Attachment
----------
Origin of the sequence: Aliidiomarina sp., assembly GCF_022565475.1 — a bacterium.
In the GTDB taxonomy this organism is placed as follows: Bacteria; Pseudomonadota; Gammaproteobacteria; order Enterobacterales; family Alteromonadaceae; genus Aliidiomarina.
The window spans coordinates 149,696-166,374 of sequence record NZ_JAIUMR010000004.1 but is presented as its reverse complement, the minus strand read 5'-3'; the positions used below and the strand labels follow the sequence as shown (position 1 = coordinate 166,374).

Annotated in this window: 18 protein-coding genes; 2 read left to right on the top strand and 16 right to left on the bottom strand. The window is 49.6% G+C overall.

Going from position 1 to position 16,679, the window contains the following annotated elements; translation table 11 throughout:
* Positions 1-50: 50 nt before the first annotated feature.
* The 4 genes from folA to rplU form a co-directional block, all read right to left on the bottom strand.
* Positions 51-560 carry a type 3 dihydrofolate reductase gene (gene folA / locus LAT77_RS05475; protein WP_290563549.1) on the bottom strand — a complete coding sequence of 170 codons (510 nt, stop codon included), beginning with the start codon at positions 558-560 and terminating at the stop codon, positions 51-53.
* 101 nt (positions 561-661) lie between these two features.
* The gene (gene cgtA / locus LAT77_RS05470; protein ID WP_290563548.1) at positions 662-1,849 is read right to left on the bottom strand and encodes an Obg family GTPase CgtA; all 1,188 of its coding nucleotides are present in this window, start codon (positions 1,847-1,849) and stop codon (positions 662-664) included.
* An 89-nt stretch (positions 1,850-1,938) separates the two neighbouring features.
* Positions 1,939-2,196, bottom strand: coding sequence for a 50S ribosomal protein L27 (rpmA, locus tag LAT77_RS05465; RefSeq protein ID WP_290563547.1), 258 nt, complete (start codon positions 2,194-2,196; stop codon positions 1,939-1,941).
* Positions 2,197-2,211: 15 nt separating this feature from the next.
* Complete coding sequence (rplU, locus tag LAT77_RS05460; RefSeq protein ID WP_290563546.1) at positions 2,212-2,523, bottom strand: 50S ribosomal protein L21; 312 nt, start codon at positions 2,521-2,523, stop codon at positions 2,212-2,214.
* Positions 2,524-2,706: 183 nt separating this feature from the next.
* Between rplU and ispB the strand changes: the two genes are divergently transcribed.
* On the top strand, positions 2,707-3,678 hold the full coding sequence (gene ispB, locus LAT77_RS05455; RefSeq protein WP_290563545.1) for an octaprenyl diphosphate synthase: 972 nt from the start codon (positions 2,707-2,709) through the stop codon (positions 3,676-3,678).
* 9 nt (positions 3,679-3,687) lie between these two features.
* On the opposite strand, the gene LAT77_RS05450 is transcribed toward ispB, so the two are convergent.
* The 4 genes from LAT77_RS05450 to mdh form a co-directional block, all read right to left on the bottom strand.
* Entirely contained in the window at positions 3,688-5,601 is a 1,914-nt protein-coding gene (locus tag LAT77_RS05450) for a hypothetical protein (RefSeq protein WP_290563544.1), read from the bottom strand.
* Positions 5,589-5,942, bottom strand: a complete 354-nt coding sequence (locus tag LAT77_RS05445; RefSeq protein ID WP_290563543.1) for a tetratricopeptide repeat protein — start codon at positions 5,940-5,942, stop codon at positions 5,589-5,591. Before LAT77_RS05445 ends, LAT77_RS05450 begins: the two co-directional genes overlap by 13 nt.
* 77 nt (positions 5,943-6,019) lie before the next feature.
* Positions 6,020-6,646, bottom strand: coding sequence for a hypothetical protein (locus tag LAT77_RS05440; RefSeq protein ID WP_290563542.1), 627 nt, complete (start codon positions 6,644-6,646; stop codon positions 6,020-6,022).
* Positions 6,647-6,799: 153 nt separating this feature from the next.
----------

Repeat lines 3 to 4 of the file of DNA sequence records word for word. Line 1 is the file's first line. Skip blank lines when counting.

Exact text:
The window spans coordinates 149,696-166,374 of sequence record NZ_JAIUMR010000004.1 but is presented as its reverse complement, the minus strand read 5'-3'; the positions used below and the strand labels follow the sequence as shown (position 1 = coordinate 166,374).

Annotated in this window: 18 protein-coding genes; 2 read left to right on the top strand and 16 right to left on the bottom strand. The window is 49.6% G+C overall.